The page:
It is one of the most elegant bridges over the Liffey and was opened to pedestrian and horse-drawn traffic on 9th June 1829. It replaced a ferry service that had been operation for the previous hundred years and built to commemorate the visit of King George IV in August 1821. Daniel O’Connell was instrumental in raising funds for the bridge’s construction and the foundation stone was laid by the Marquis Wellesley on 12th December 1827.
It was designed by the English architect George Papworth (who designed other buildings in Dublin including the interior of the Pro-Cathedral on Marlborough Street) and built in less than a year. It cost £13,000. The engineering work was carried out by Richard Robinson’s company Phoenix Iron Works, Parkgate Street, its proximity helping the speedy construction.
Papworth’s design was chosen by King George and over the years it became known as King’s Bridge. It stayed that way until 1922 when it was changed to Sarsfield Bridge in honour of the great 17th military commander who fought against the Williamites until he left for France and fought in the army of King Louis XIV. He was wounded at the Battle of Landen, Belgium, on the 19th August 1693, and died three days later in Huy, and is buried in the grounds of St Martin’s Church. A plaque on a wall marks his approximate burial site. As he lay dying with his blood trickling away he is quoted as saying ‘Oh, if only this were for Ireland’.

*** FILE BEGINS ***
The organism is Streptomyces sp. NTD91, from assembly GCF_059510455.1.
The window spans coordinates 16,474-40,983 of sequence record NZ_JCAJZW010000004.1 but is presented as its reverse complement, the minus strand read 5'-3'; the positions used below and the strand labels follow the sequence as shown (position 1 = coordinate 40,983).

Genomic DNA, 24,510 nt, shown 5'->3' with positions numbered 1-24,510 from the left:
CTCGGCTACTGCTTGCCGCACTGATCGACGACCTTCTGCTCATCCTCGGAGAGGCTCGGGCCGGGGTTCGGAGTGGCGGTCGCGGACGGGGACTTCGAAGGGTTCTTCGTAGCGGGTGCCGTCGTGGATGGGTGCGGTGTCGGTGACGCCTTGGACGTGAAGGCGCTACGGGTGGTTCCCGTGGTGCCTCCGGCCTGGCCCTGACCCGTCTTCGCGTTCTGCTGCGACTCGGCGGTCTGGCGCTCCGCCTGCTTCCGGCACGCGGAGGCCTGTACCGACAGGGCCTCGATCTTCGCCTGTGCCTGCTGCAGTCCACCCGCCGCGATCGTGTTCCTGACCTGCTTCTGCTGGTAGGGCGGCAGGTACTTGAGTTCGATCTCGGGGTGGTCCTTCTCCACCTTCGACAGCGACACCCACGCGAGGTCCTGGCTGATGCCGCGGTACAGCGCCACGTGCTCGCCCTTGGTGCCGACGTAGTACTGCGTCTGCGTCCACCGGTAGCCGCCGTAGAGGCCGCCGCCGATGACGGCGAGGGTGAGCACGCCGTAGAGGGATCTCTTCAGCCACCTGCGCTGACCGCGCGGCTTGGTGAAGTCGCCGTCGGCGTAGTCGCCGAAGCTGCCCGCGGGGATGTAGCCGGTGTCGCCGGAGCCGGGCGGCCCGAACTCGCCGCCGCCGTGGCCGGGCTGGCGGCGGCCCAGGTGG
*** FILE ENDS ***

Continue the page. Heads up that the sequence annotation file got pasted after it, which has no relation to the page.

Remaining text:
The bridge name was changed in 1941 to its present one in honour of the youngest man to be executed in the aftermath of the Easter Rising. He and his thirteen volunteers occupied the Mendicity Institution, close to King’s Bridge, and surrendered when besieged by superior forces. He was executed on 8th May and buried in Arbour Hill with other executed leaders.
Weight restrictions were introduced after a review in 1980 which led to the construction of the nearby Frank Sherwin Bridge in 1982. However, a major refurbishment was carried in 2001-02 that allowed it to carry the LUAS light rail system, with the first trams crossing the Liffey in 2004. The bridge, thankfully, is still open to pedestrians.